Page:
Tag Archives: rants

An open letter to thames clippers

The following is a copy of an email I’ve just sent to Thames Clippers

Tour Guides on a Commute


Imagine, if you will, taking the tube. Imagine that as you travelled on the tube, every stop came with a little story. “This is Baker’s street, known for the fictional character of Sherlock holmes, and then you will shortly be arriving at blah di blah station particularly notable for the quality of the melons found in the nearby markets. A funny story about melons…”

Curiously, I’ve just found myself in a remarkably analagous situation.

What situation is this, I hear you ask? Well, it seems someone at Thames Clippers has decided that it would be a really good idea to permit or partner with a company connected to the Olympic games who will delight and entertain us as we travel along the river with a constant narrative full of fascinatingly trivial and banal information about the places we pass.

The curious thing about tourist tracks is that they’re only even slightly tolerable if you are, in fact, a tourist. If you are a Londoner, and indeed someone who takes that boat as a regular part of their commute, they are extremely painful. Given that this is the situation that I and (as near as I could estimate) more than half of the other people on the boat with me at the time found ourselves in, I was not best pleased. Judging by the exasperated looks around me and
the desperate but futile attempt to raise the volume of conversation above the sound of the announcement system it seems vanishingly unlikely that I was alone in this.

Unfortunately when you’re on a boat with a PA system bombarding you with this narrative there is absolutely no escape from it. This has the consequence of taking what was previously by far the most pleasant way of commuting in the city and making it utterly unbearable. If this happens on any sort of regular basis I’m going to be forced to commute via an alternative method. Given that I’ve paid a rather large amount of money up front for a season ticket, and that besides I would much rather be taking the Thames Clipper, this possibility fails to delight.

Hoping this can be resolved.

David R. MacIver

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Tell us why your language sucks

Let’s play a game. Take your favourite languages and tell us what you hate about them. Like I’ve said before – all languages suck. Don’t pretend yours is perfect. If there aren’t things about it which annoy you you’re not trying hard enough.

Note: This should not be about bashing languages you don’t use or like, or even languages which you use and don’t like. Everyone does that already. I don’t want to hear yet another rant about why Ruby sucks from a Java programmer, why Java sucks from a Factor programmer, why Lisp sucks from a Javascript programmer, etc. I’m not even interested in hearing about people who are forced to use Java|C|C++|Javascript|Whatever and hate it. Tired, been done to death. It specifically has to be a language you use at least semi-regularly and like. Feel free to post here, to your own blogs, to the inevitable reddit thread, etc. But wherever you post it, have fun. Go on, rant. Get it off your chest. You’ll feel better for it. :-)

I’ve already started with Scala. Now I’ll do Haskell. Hopefully someone more experienced with the language will follow up, as I’ll freely admit it’s not my best language.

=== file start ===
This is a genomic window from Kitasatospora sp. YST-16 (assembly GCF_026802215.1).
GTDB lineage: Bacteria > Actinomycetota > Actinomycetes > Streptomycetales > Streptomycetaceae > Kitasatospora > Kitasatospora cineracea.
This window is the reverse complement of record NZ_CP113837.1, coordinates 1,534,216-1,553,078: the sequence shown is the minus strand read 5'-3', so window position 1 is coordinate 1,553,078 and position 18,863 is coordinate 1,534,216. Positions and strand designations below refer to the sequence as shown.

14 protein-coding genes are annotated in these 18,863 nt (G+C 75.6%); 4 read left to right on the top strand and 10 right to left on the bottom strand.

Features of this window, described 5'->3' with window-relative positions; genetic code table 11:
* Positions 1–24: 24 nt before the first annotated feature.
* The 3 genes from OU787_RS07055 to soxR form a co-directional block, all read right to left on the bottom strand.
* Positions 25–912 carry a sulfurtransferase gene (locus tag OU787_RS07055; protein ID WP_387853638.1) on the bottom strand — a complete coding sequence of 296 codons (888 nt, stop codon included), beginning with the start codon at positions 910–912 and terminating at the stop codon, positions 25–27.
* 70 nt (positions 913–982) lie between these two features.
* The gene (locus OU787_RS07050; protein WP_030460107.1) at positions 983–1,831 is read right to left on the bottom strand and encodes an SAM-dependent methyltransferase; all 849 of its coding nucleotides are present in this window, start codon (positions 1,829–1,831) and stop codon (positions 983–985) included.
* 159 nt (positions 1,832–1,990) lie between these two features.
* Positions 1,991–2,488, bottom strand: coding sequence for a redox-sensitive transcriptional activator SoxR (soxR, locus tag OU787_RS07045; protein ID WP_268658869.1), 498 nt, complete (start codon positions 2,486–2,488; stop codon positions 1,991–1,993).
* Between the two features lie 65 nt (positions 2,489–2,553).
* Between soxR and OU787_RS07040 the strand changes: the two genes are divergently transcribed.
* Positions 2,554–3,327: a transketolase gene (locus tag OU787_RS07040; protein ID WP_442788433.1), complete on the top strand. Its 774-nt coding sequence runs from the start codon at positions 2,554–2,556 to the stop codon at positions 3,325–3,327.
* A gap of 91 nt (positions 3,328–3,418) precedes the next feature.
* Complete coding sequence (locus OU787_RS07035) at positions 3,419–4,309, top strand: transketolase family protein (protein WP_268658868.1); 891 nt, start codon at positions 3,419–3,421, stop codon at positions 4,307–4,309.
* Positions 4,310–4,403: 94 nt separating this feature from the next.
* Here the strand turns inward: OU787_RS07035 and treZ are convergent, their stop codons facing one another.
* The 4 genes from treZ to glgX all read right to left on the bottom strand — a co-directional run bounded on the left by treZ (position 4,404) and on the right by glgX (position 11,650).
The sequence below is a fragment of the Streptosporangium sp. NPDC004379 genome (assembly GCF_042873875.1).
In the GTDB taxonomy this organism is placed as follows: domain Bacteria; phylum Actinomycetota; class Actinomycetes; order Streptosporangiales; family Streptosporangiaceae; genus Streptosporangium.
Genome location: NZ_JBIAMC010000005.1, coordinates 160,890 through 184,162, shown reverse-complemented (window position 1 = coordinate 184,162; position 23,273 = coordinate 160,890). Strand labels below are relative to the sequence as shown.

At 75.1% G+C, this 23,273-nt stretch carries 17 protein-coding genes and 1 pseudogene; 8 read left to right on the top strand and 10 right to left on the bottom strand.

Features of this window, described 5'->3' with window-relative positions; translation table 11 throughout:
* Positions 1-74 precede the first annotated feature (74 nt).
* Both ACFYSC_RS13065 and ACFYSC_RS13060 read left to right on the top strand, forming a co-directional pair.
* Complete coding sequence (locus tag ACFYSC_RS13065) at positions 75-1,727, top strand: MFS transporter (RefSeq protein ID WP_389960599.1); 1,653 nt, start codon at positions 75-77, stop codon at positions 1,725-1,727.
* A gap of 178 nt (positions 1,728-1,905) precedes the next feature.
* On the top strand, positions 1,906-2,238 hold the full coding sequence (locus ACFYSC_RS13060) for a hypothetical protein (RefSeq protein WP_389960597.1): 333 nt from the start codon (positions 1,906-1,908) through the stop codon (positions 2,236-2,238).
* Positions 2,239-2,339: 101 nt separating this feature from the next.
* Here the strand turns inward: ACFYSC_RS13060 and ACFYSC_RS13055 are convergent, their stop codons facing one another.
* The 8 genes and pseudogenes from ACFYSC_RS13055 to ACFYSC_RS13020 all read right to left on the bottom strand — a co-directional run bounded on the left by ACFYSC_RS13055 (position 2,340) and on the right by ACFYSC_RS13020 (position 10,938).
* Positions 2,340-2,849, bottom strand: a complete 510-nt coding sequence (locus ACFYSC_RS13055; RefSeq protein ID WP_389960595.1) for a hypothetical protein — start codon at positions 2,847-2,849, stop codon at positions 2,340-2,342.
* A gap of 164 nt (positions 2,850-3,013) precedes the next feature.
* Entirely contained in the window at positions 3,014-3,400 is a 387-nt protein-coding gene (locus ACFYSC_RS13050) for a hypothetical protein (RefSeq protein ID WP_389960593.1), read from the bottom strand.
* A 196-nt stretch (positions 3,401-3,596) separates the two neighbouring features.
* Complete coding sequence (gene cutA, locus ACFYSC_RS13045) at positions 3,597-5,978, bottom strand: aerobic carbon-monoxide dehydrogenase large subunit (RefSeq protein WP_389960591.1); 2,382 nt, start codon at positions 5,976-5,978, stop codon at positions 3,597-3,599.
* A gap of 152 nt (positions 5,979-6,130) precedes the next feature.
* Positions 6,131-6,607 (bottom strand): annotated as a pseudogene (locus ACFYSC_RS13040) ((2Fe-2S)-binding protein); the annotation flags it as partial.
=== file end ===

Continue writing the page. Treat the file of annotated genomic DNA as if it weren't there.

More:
So, things I hate about Haskell:

Let’s start with the obvious. Monad tutorials. No, not monads. Specifically the tutorials. They’re endless, overblown and dear god are they tedious. Further, I’ve never seen any convincing evidence that they actually help. Read the class definition, write some code, get over the scary name.

Now we’ve over the one sociological issue, let’s get to some actual language ones.

Modularity. Haskell’s module system is about the minimum possible you can get away with and still claim to have a module system. Anything less and you basically have C style header files. Now, this isn’t a huge problem. To a certain degree type classes mitigate the need for anything functorial. But there are examples where it’s an issue. Take ByteStrings for example. Lazy and strict ByteStrings have essentially the same module signatures, but there’s no way to write code which is agnostic as to the type of ByteString it uses. They don’t live in a type class because it was considered that the type class signature would be too long. This is probably fair, but life would be a lot nicer if you could write functors over the ByteString modules.

In general, Haskell has very poor namespacing. If two modules define something of the same name you have to redefine one of them or refer to one of them qualified. It’s not a huge issue, especially as you *can* rename and Haskell modules are anyway not as long as Java packages. It’s not like you have to refer to org.haskell.data.collections.map.mypetcat.lookup. M.lookup isn’t too onerous. This mainly causes problems with symbolic operators, because things like Foo.++ look a lot worse as infix operators than Foo.bar does. I don’t know of a good solution to this problem. Object oriented languages provide a solution to it by basically making the type of the first argument responsible for namespacing. I don’t find this especially satisfactory, but it does work.

On a similar note, Haskell type classes basically live in global scope. There are good reasons for this, and it avoids you having to write a whole lot of painful sharing constraints (The example that is thrown at me every time I complain about this is what do you do if you want to unify two Data.Sets, each of which uses a different instance of the Ord type class)? It can be a real pain though.

There’s another issue related to type classes. Let’s pick an example. Data.List defines both sortBy and sort. The difference is purely that sort uses the standard ordering on the Ord type class while sortBy uses a provided ordering. And you need to define different functions every time you want to be able to use either a type class or something user configurable. Because you can’t redefine type classes locally or pass them as first class instances there’s basically no way around this. You can normally avoid the issue with selective use of newtype and careful choice of your types, but it’s definitely there.

Which brings me to another point – type classes are not first class. The Scala encoding of type classes is clunky in many ways, but a very nice feature is that the things you’re using as type classes are real first class members of the language, and you can bring to bear all the usual tools you have for manipulating stuff.

10,000 compiler extensions. GHC introduces so many compiler extensions, and everyone goes wild about them. This is understandable. Some of them are really useful. Some of them it’s amazing to manage living without (No multiparameter type classes in H98? Yeargh. Getitaway!!). I really like most of these I’ve used, but it sometimes make it feel like you need to employ deep and profound type system voodoo to get anything done. It would be very nice to get these unified into something sane and consistent, but Haskell’ seems to have stalled.